i have been looking at renting a pasture for my horses, finally found one that i thought would be perfect except one side of the pasture is all river, great water supply but what the heck, wheres the fence? they just use the river as a fence. i know some one who used this same pasture before and never had any issues but i cant help but think they might just swim away!
i am no longer interested in this pasture unless i can find a way to fence in the pasture but keep a way to give them constant water supply.
so what i am wondering is do people actually ever use water as a a 'fence'? i know that there are lots of cows along this same river (very long) that have no fence on the water, but it never occured to me that it would work with horses, or be very safe!
I'm trying to remember but I believe that every fence I've ever seen that tried to use a natural object as a fenceline was a fail. Our landlord used thick brush and berry bushes as a hedge and within six months his sheep had made their way through the berry bushes, and the brush owning property owner cleared the brush. We had an extremely steep unfenced slope on one part of our property and lost a Barbados sheep one rainy night.
Obviously along that river people do keep cattle, but for a large producer a certain rate of loss is built into the business model and they may consider the cost of fencing outweighs a swimming cow or two.
When I was a kid, I kept my mare at a farm that did the same. Worked for the first year, then once during a heat cycle, she crossed the river and took all the others with her... she was rather adventurous, lol. Wouldn't advise it.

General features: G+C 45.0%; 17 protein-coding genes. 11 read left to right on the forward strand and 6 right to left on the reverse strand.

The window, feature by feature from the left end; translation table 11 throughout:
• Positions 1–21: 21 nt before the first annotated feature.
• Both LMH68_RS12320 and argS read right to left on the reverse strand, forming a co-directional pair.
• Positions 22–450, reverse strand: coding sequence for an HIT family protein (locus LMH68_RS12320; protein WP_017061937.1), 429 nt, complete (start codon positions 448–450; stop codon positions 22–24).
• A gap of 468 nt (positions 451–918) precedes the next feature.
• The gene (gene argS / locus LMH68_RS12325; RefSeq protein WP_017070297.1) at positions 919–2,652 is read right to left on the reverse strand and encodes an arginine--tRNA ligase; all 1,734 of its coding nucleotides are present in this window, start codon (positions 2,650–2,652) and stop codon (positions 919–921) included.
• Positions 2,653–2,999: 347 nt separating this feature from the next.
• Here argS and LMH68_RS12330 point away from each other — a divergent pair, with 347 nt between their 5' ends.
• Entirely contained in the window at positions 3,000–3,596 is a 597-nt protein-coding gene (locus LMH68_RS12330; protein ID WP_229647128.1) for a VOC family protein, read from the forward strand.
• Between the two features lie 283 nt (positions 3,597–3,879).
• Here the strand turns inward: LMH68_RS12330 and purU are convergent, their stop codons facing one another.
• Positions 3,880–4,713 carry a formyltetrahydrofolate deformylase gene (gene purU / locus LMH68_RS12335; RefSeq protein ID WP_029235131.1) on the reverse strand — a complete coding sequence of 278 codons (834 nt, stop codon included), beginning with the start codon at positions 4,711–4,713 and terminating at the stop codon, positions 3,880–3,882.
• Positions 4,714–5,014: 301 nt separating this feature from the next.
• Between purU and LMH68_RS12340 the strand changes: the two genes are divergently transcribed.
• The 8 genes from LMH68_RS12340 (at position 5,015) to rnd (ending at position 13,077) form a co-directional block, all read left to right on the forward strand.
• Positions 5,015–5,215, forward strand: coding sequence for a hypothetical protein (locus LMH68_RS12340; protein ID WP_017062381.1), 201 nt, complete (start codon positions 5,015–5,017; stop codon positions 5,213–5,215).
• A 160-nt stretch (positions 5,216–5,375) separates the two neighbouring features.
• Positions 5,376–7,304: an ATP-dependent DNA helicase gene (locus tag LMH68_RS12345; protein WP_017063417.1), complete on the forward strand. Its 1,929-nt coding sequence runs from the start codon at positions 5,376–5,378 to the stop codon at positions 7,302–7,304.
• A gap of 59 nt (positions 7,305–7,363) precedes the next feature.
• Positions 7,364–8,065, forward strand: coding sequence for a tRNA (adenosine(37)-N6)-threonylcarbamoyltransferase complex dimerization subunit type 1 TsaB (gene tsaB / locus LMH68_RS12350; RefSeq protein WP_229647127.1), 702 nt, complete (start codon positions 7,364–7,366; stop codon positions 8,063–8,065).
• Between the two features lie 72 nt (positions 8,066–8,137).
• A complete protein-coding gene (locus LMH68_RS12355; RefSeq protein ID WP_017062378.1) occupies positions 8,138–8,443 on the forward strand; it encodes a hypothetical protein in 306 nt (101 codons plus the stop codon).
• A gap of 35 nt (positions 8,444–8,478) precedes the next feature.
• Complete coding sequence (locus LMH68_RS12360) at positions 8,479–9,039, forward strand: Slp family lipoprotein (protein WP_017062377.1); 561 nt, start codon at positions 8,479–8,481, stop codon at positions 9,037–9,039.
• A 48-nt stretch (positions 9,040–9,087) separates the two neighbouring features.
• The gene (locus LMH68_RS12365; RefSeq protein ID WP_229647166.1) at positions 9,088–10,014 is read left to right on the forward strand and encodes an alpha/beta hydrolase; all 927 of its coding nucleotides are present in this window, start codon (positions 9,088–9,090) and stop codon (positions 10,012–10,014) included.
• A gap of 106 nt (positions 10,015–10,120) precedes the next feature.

In many places it is totally illegal to not fence animals from being able to enter streams, rivers, etc. Here you have to keep all animals out. It pollutes the water and causes many problems with erosion as well. NOT a good idea.
Agree with others...and even water-shy animals get rather used to water if they're pastured with it. So over time they''ll test it out.
It's nice having a stream or shallow river going through a paddock for a water source (ponds not so much for bug breeding issues) but not as a fence/boarder.
There's a property down the street from me that has an enormous 30+ acre paddock (that's huge for this area) with a tree lined all season stream going through it. The stream is about 10' wide and most of the time in summer only about 3' deep. On really hot days I get a laugh when I drive by because the 4 horses and one giant ox in that paddock will all be standing in single file belly deep in cool water in the shade. It's cute as heck!
You jump in the saddle,
Hold onto the bridle!
Jump in the line!
Also to consider is the flood height of the river. If you walk along you might see branches or dried grasses stuck up in the trees or brush, which would indicate the typical high water mark. Even if you run an electric fence down along the river, you'll want to know when and how badly it typically floods, so you can move the fence in preparation during bad weather/spring/etc.
Call your local USDA- NRCS office. In MOST counties- they will pay 75% of the cost to fence animals OUT of waterways. They often will provide either a stream crossing (if river goes through a pasture) or pump/tank to provide water to animals they cut out off river access to.